It was a terrible course. At least the economics professor was a terrible old school, neoliberal bullshit theorist who didn't teach so much as pontificate about the inherent value of the so-called free market. My disaffected friends and I--the rare, truly critical students among us--dubbed his theory Fat-Bastard Economics. Not only was he mistakenly and misleadingly proposing capitalism as the only true path toward enlightenment, but he was truly a fat bastard. I'm talking at least 400 pounds.
If you were to search his name online, you would find that he is a well-respected economics professor with several publications. You will also find, surprisingly enough, that he is an award-winning athlete not just in the distant past but now as well.
He slobbered, sweated and huffed his way along the cobblestone paths of Prague for a week and a half. I didn't hate him because he was fat, though. Some of my best friends are fat. I hated him because he represented to me--in the most literal of ways--everything that was low, base, and corrupt about America, about its hegemonic, systemic culture of violence and economic injustice. Fat as violence, fat as it reveals itself as terror.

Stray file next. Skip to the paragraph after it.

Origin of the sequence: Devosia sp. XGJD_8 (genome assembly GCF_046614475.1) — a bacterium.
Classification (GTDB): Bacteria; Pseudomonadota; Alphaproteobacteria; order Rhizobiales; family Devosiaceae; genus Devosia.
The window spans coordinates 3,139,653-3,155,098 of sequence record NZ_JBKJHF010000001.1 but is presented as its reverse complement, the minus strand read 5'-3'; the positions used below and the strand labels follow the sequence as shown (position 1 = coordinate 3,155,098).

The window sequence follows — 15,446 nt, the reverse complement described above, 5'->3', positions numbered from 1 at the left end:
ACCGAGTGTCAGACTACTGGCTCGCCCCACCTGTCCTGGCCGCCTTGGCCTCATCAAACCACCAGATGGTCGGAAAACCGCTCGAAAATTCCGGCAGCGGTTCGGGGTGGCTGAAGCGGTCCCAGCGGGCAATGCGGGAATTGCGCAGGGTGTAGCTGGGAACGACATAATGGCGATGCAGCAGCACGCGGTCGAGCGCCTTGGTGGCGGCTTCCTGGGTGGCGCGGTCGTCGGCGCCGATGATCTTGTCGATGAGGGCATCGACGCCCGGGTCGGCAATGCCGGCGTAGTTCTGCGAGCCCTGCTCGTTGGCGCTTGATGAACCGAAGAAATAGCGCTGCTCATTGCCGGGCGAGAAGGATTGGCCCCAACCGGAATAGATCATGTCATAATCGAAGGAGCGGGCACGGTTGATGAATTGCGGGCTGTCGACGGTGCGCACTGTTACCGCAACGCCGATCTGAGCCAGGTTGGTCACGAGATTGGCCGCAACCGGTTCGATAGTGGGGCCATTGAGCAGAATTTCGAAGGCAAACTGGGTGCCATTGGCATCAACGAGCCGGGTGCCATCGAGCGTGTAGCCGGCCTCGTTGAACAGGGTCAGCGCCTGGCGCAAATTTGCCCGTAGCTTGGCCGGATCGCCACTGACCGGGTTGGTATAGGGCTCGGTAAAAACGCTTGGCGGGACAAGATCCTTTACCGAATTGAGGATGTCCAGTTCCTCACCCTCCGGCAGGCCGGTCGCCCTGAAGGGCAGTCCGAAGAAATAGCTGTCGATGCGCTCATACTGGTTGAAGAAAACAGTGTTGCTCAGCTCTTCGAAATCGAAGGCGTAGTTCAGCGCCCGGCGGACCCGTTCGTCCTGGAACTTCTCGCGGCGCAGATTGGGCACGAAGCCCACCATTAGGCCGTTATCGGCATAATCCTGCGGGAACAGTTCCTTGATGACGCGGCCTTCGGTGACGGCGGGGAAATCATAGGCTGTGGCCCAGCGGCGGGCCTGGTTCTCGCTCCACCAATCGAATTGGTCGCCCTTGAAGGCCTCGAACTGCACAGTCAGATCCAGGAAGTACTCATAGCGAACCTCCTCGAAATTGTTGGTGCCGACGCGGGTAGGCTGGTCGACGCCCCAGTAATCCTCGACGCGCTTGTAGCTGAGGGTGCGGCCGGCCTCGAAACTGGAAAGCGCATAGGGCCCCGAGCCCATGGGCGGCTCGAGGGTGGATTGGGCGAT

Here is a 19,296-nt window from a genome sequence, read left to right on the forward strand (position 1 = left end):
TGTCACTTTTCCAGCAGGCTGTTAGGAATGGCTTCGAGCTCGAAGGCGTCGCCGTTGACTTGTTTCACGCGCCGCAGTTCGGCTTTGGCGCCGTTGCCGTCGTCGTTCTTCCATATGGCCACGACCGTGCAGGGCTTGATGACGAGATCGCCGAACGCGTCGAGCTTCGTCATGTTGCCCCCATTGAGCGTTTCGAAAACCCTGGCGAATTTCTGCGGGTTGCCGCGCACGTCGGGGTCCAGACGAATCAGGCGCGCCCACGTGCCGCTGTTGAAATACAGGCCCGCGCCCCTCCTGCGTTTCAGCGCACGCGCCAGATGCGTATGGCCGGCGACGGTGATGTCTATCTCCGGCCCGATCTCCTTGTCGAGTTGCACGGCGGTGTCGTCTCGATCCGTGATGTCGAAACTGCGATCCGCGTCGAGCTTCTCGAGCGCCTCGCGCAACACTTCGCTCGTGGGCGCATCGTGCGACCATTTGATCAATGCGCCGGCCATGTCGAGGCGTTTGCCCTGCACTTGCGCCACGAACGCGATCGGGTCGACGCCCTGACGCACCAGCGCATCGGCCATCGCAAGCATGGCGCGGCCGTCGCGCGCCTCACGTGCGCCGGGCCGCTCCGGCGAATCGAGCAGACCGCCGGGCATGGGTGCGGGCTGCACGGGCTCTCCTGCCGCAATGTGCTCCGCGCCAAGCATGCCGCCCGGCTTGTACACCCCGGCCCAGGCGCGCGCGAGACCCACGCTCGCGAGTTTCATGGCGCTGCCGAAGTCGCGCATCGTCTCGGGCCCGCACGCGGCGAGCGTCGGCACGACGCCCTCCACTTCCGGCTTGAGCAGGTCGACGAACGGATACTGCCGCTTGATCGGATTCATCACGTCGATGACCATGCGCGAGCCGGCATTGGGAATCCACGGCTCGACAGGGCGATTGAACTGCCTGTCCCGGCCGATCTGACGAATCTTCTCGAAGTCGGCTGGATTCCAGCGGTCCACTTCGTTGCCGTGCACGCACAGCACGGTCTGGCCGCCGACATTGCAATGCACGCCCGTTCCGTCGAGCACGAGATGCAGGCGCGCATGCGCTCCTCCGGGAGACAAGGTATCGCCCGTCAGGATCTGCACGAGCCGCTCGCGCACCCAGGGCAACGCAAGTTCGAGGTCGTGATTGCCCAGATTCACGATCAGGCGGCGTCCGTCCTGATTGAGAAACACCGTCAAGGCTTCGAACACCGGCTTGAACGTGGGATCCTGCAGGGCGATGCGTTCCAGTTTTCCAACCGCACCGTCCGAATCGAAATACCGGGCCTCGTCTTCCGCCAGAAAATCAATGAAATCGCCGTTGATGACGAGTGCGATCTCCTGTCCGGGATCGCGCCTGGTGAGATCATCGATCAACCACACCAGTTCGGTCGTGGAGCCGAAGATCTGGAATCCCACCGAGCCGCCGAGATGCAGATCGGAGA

The other American students in the program all seemed to worship him as the fattened golden calf of Kapital. I knew as soon as I met them at my connecting flight at JFK that I would have nothing in common with them except the color of our passport covers. One of the things that tipped me off was the leading question posed to me shortly after I arrived from Dallas: "People in Texas love George Bush, don't they?" My simple answer: no.
Over the course of the program, that same inquisitive woman also revealed how terrified she was of China taking over, although she really couldn't decided who frightened her the most, the Chinese or the Russians. Her father was on the board of the truly despicable organization who ran this program through Georgetown. At least that explained how she ended up in Prague.
The summer of 2001 was really a still moment in the otherwise chaotic maelstrom of history. It was the time between the US government's execution of Timothy McVeigh for perpetrating the greatest terrorist act in American history and the subsequent greatest terrorist act in American history. Looking back, it's pathetic how naive we all were. On September 11, 2001, I thought of this poor, already terrified woman and laughed, "She now has a new contender for those who would frighten her the most."
On that day she probably thought--assuming, of course, that she was capable of thought--that if only those Arabs had had capitalism and a free-market economy, then America would still be safe, never realizing that the violence perpetrated by the US might also be a possible contender.